Without going into the details (and there are some details), we finally took off from McGuire this morning at 0040. An hour and 40 minutes into the flight, those of us who had fallen asleep for the 8 hour flight to Germany were rudely awakened by the plane landing in Charleston, SC. Our tour of the eastern seaboard, alas, was to continue.
The AF had their act together this time, though, and swapped all of our equipment to another aircraft with fantastic efficiency; we were airborne about 4 hours later. So to our old aircraft, the albatross around our necks, C-17 tail # 60001: F--- you and good riddence.
We are now in Germany and on track to lift in about three hours. The Marines are a little frazzled but in good spirits. An interesting difference in perspective between us and the Air Force became apparent these last few days. They would always be very apologetic about the delay and the accomodations, all of which were valid, but not our biggest concern. We told them sleeping on the terminal floor was not a big deal to us, but that the flight being delayed was, that we WANTED to go because our brother Marines in Iraq were expecting us and need us there ASAP, it really caught them of guard. They thought our concern was our- the 42 Marines on the flight - individual circumstances at McGuire. It wasn't. It was - and is - getting to our appointed places of duty, NOW. Marines in harm's way really are counting on us.
Before I forget, while the institution of the Air Force let us down, the airmen and civilans at McGuire really bent over backwards to help us out. By the time we left, the entire base knew that 42 Marines had been shipwrecked at the AMC terminal like a bad reality show. The refueling squadron came into our terminal yesterday morning and asked if we could come to their CP for a barbeque. They paid for it all, did the cooking, had the entire thing set up, and didn't need or ask for a single dime or a single Marine to help. They were fantastic. The USO, also. Donate some $$$ to the USO. Beside coffee and cookies, they were cooking us hot dogs and even delivered free pizza to us last night at our billeting. They really hooked us up, and in fact, I am typing this from another USO here in Germany. Give 'em a few bucks.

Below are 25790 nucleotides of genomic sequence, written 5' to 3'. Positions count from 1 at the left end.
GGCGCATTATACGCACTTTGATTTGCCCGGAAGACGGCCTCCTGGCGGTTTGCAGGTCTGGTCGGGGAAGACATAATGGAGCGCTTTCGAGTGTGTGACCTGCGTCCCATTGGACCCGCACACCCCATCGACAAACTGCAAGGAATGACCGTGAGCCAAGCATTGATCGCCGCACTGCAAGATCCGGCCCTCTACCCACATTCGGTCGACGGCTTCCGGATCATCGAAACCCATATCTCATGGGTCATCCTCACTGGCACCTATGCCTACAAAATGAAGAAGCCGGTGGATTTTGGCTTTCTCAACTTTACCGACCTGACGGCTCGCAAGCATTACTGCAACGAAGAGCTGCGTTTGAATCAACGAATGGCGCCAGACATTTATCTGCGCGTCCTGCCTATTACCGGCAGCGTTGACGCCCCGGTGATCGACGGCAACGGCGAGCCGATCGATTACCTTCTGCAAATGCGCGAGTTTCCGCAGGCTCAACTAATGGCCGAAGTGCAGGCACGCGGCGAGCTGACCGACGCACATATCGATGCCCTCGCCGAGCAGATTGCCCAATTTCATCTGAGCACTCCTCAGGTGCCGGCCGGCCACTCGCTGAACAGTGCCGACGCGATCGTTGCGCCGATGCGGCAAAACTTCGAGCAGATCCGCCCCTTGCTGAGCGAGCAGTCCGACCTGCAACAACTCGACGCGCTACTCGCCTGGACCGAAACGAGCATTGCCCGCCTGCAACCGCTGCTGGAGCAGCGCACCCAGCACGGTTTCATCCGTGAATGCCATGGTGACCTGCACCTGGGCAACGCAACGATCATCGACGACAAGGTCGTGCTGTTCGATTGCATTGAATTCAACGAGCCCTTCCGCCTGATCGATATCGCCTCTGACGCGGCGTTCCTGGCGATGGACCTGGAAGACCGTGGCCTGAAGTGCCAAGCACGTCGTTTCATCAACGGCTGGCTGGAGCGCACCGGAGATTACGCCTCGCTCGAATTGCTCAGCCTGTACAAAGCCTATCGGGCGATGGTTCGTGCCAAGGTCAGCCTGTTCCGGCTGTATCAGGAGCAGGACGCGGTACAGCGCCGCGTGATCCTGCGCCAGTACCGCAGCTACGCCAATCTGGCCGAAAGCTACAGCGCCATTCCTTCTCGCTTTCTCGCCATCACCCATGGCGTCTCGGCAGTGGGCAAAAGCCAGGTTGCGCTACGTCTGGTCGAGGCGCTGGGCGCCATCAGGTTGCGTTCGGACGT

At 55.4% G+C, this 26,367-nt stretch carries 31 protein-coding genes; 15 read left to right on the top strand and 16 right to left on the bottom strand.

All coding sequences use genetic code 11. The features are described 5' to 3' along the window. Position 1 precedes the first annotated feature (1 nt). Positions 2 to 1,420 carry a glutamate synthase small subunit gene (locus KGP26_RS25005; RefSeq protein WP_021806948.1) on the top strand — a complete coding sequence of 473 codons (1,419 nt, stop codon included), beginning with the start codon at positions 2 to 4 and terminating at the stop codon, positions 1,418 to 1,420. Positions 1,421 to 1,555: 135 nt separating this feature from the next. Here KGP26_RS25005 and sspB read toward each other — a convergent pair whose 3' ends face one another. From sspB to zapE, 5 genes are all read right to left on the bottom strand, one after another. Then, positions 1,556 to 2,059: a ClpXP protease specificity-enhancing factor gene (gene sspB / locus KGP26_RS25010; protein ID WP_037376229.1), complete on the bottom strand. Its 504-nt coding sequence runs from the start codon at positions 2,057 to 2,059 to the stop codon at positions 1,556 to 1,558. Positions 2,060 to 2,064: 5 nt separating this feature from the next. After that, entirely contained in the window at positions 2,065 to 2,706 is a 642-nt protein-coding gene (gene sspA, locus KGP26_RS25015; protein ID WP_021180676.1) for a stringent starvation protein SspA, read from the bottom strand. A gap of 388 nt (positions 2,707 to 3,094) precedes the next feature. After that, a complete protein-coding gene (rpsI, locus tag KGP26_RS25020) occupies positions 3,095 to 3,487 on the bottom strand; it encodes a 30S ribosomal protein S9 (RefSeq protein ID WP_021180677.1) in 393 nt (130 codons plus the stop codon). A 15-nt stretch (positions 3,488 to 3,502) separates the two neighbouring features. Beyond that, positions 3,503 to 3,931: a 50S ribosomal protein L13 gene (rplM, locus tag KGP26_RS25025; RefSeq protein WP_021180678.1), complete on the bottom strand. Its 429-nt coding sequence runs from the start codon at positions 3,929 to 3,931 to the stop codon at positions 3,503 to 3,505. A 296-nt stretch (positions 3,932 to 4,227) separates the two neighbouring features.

LtCol Garay says he has nothing to add but that he slept really well on the hood of one of the HUMMVs on the aircraft while crossing. A C-17 was not built with troop comfort in mind, believe me.
More to follow.
P.S. One-liners from the past few days:
LtCol Garay asking the Command Duty Officer at Scott AFB, IL if Air Force officers had an aversion to talking to Marine officers since he'd only spoken or seen two in the previous three days. "Sure, you can give my name to anyone who asks,...I spell phonetically, GOLF ALPHA ROMEO ALPHA YANKEE." Hilarious.
MGySgt Traylor having to - with all due respect - pull the troop handling duties back from the CO and I.
The AF tech sergeant on duty night before last announcing at 0100 that we needed to tag and check all of our weapons, knives, etc. as per FAA rules. "It shouldn't take more the 15 minues," said the Sgt while presents me with a box the size of a shoe box. I told him that every Marine in there had about 5 knives on him, and pointing at Sgt Dunlap from our sister team, told him that I KNEW he had 10 knives on him right now. "You better get a bigger box if you're serious." I nearly lost my bearing, so much so that I actually asked the said named sergeant if he was going to address me as "sir" at least once during our stay. I then told him that believe it or not, I was the "good cop"; if the the CO got involved, he would be the "bad cop". That was about 30 minutes before the aircraft broke again, and the CO was on the line to Scott AFB (see above).